Image Source: Observer Research Foundation
It has been perceived that mental health issues and education for the differently abled children are not taken seriously in Nepal. The country often faces a huge barrier between mental health and physical health. People suffering from these issues do not seek professional help because the society treats the issues as a taboo. Illiteracy, people’s prejudice and lack of awareness induces Nepal’s two of the major problems: ignorance of mental health issues and lack of proper education for differently abled children.
According to the census held in 2011 AD Nepal’s literacy rate is at 65.9%. Upon comparison of this data with a developed nation, the figure stands very low. Even though there is an annual increase in the overall percentage in this regard, there is no such education which includes information about the mental health issues and the problems the differently abled children go through in their day to day life. The other main reason people back away to confront the issues is because of the society they live in.
Our society takes it as a curse to have a child who is differently abled. They find it very difficult to accept the child the way they are. Similarly, people in this country also find it very difficult to talk about the issues related to mental health. The stigmatization associated with mental health and pre-labeling of mental health seeker as “mad” has created an enormous barrier in identifying and addressing mental health issues. The notion of promotion and prevention with respect to mental health is poorly understood in Nepal. People fear others' judgment so much that they prefer to stay quiet and not speak up. Similarly, lack of awareness can be another reason because of which these issues do not receive the required amount of attention.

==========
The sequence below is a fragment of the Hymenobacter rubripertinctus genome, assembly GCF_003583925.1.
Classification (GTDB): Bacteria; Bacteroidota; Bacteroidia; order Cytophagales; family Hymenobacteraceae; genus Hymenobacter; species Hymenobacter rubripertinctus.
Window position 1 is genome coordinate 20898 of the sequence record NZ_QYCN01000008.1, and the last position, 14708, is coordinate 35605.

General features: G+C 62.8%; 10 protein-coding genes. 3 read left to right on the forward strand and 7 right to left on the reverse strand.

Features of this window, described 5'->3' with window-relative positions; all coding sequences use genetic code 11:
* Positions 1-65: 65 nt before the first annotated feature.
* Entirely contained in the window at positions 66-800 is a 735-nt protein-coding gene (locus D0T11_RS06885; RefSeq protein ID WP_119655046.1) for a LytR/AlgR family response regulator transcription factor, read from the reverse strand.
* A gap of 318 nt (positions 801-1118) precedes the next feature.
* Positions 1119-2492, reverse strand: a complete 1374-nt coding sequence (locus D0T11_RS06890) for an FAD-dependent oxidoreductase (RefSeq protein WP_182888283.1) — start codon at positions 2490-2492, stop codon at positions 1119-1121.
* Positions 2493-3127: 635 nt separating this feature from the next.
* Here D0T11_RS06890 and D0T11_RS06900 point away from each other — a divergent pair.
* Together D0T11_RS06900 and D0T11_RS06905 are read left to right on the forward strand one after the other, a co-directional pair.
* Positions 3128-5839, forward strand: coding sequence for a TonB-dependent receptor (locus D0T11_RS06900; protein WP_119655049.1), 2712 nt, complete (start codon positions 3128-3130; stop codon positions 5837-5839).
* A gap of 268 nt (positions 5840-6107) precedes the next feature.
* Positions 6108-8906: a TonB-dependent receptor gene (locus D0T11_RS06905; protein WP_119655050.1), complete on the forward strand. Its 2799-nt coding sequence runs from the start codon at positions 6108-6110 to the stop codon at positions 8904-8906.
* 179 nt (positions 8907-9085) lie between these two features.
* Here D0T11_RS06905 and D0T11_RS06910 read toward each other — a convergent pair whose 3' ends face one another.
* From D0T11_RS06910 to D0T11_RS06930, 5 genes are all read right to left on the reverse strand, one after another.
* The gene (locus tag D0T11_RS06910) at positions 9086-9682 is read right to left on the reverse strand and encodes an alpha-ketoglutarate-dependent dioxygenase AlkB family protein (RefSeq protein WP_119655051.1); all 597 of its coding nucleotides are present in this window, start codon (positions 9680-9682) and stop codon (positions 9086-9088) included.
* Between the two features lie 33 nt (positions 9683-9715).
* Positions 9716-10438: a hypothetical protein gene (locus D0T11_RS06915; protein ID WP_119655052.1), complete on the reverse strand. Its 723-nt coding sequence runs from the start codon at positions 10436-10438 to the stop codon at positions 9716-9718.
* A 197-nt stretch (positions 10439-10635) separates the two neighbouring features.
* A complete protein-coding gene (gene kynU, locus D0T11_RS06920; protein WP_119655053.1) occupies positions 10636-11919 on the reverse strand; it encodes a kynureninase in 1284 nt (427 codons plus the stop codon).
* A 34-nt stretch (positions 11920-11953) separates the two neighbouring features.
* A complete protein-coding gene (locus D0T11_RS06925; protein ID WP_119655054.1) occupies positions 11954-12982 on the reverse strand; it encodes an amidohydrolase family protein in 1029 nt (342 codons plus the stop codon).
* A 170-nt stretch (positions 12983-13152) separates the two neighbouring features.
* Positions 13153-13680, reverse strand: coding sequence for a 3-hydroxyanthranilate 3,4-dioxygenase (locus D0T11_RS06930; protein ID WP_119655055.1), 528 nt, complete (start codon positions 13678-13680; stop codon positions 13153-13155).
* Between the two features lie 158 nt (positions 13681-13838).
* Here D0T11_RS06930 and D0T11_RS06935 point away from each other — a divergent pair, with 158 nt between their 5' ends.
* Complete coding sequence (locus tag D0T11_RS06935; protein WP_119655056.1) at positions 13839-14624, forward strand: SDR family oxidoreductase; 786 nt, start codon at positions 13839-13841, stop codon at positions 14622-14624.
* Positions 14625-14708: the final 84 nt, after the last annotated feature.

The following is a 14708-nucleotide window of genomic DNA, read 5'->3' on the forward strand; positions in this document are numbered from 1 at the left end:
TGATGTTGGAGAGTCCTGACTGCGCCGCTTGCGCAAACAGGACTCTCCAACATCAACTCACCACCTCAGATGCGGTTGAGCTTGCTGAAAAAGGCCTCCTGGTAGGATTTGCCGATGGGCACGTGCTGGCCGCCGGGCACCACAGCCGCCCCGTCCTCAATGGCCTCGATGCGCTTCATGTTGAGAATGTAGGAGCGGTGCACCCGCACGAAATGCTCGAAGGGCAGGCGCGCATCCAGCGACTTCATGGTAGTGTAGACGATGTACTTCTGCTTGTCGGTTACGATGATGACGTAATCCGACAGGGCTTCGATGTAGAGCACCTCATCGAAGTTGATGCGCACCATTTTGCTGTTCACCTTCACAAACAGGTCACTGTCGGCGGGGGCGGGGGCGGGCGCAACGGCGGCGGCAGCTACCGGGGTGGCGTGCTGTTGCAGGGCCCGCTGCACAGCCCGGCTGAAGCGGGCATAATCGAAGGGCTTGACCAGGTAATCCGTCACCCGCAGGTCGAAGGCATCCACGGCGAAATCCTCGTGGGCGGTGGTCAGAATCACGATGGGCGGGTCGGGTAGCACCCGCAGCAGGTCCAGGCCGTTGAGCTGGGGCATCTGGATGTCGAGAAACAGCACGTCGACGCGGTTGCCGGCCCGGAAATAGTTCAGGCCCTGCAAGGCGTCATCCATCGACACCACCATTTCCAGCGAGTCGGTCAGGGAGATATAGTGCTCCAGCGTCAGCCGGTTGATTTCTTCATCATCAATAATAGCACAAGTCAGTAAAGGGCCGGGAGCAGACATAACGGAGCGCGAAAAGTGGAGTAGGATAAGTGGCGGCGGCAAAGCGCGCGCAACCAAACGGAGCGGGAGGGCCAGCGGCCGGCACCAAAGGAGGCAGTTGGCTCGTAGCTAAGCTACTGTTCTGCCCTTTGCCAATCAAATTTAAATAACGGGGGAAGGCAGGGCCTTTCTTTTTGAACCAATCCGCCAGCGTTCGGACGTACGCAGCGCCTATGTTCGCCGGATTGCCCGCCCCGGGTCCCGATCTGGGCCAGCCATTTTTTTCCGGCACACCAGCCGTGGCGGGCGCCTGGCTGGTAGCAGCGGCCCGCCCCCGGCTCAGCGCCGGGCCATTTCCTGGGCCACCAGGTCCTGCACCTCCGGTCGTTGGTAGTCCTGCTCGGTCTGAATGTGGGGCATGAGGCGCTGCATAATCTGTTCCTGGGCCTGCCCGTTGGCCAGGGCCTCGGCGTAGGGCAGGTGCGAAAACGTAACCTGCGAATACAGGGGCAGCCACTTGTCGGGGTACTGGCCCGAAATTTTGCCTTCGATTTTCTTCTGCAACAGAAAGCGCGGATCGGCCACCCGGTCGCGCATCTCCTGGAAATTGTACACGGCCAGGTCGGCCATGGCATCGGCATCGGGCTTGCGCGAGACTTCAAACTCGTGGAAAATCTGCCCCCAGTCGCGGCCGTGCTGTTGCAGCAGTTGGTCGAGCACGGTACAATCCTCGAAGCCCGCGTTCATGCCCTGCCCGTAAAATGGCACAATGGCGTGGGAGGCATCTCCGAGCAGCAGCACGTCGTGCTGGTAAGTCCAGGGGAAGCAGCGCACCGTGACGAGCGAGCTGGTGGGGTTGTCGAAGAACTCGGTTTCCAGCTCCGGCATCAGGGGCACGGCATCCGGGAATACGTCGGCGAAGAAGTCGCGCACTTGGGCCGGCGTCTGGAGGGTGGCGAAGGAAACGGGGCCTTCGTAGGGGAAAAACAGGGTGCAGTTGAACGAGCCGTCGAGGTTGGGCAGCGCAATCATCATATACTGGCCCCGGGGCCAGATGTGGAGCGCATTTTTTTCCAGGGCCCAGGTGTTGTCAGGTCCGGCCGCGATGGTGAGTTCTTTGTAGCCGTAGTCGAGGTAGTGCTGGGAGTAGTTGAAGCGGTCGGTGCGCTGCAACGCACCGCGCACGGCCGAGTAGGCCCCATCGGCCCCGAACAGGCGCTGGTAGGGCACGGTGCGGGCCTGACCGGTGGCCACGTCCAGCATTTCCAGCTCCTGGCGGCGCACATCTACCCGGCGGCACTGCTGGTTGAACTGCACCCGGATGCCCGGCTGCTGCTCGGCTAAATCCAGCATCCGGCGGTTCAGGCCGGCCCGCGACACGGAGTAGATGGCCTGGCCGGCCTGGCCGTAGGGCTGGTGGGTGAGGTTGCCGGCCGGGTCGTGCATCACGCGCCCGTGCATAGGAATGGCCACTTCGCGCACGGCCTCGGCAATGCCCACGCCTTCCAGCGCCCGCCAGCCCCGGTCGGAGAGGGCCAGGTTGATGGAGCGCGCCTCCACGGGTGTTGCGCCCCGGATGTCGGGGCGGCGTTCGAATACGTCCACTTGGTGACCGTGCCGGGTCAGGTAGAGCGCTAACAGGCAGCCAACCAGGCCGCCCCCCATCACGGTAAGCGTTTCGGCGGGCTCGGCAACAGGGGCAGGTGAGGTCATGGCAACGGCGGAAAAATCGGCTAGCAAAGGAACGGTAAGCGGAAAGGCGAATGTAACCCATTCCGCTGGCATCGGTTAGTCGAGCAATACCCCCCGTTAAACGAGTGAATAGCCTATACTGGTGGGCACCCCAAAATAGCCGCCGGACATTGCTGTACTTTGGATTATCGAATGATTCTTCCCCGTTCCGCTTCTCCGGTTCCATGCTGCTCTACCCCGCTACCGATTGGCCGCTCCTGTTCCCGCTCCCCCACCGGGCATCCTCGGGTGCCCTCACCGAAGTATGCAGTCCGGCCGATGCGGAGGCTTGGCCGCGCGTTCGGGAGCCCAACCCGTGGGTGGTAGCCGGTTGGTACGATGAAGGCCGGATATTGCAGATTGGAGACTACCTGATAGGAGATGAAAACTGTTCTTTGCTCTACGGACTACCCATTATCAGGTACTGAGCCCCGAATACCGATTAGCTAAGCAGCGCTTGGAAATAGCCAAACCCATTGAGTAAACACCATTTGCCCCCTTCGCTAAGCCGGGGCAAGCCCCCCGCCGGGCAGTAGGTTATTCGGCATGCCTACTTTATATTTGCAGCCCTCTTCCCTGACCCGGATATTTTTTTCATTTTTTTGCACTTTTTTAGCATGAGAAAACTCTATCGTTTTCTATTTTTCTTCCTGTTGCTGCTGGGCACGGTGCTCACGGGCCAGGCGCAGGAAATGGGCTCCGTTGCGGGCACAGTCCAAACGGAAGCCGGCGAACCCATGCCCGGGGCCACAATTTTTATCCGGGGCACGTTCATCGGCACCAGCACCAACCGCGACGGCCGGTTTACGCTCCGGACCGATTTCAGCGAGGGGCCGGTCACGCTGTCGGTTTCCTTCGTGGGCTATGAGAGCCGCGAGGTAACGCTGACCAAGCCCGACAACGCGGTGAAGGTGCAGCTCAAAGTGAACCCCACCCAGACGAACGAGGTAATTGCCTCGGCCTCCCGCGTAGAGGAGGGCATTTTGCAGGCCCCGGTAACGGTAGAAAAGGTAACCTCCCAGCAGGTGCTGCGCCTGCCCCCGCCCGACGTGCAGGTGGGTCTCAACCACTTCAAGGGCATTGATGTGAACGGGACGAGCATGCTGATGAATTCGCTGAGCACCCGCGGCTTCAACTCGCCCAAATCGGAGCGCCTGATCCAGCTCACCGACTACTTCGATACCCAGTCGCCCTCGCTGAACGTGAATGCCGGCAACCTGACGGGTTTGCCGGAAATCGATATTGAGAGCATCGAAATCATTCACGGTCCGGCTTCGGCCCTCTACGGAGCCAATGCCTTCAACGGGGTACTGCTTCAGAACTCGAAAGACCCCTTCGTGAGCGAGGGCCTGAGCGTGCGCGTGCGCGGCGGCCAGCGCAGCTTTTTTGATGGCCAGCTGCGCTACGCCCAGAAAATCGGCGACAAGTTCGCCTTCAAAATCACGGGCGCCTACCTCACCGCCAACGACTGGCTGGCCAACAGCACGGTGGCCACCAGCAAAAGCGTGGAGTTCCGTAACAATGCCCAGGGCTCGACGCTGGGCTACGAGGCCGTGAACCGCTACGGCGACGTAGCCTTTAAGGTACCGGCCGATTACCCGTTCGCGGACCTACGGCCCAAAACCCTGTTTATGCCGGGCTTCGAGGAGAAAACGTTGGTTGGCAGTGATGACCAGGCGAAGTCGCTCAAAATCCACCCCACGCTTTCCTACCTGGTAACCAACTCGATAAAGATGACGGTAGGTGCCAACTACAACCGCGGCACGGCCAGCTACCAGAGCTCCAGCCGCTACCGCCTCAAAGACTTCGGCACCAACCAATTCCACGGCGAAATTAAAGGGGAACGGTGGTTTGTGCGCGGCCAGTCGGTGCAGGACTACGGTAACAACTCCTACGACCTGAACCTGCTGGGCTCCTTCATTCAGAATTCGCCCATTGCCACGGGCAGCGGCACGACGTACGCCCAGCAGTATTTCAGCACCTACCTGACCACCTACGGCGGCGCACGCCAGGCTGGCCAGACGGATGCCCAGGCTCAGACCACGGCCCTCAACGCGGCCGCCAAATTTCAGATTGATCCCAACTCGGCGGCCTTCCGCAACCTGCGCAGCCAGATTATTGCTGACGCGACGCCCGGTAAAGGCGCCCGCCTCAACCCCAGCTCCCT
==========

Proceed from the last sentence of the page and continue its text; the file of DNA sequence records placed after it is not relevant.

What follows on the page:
So many Nepalese do not know about mental health issues. People do not consider having depression or anxiety as being unhealthy. Many of them believe that being depressed or anxious is under one's control. Other mental health issues like Behavioral and Emotional disorders in children, Obsessive compulsive disorder and paranoia are completely unheard by the general Nepalese people. Likewise education for differently abled children is not taken into consideration because people are completely unaware about the institutes that provide such type of education.
In conclusion, for mental health issues and education for differently abled children to a priority the general Nepali population should be aware, educated and impervious. For this to happen the best alternative would be including information about these issues in school curriculum. If the government includes these topics in school curriculum people will be both educated and aware and they will never back away from their issues. They will be confident enough to confront their issues and seek professional help.
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